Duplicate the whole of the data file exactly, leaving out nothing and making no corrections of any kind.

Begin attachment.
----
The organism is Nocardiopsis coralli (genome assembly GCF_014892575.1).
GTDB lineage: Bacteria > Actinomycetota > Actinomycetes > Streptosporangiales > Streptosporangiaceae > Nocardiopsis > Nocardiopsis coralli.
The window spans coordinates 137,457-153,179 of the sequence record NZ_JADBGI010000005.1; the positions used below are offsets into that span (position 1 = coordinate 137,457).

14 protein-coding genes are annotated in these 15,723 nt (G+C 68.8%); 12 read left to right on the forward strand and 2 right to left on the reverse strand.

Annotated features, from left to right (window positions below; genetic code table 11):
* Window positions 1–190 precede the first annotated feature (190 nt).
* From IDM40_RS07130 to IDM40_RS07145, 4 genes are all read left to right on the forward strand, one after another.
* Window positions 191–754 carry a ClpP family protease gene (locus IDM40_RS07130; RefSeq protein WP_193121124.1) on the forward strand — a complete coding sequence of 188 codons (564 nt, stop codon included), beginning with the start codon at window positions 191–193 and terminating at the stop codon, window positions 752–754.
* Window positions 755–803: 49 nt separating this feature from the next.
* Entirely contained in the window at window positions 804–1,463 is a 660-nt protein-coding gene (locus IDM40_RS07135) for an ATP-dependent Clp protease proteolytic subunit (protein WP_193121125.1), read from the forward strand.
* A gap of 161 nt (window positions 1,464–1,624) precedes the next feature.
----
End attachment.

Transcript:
The organism is Nocardiopsis coralli (genome assembly GCF_014892575.1).
GTDB lineage: Bacteria > Actinomycetota > Actinomycetes > Streptosporangiales > Streptosporangiaceae > Nocardiopsis > Nocardiopsis coralli.
The window spans coordinates 137,457-153,179 of the sequence record NZ_JADBGI010000005.1; the positions used below are offsets into that span (position 1 = coordinate 137,457).

14 protein-coding genes are annotated in these 15,723 nt (G+C 68.8%); 12 read left to right on the forward strand and 2 right to left on the reverse strand.

Annotated features, from left to right (window positions below; genetic code table 11):
* Window positions 1–190 precede the first annotated feature (190 nt).
* From IDM40_RS07130 to IDM40_RS07145, 4 genes are all read left to right on the forward strand, one after another.
* Window positions 191–754 carry a ClpP family protease gene (locus IDM40_RS07130; RefSeq protein WP_193121124.1) on the forward strand — a complete coding sequence of 188 codons (564 nt, stop codon included), beginning with the start codon at window positions 191–193 and terminating at the stop codon, window positions 752–754.
* Window positions 755–803: 49 nt separating this feature from the next.
* Entirely contained in the window at window positions 804–1,463 is a 660-nt protein-coding gene (locus IDM40_RS07135) for an ATP-dependent Clp protease proteolytic subunit (protein WP_193121125.1), read from the forward strand.
* A gap of 161 nt (window positions 1,464–1,624) precedes the next feature.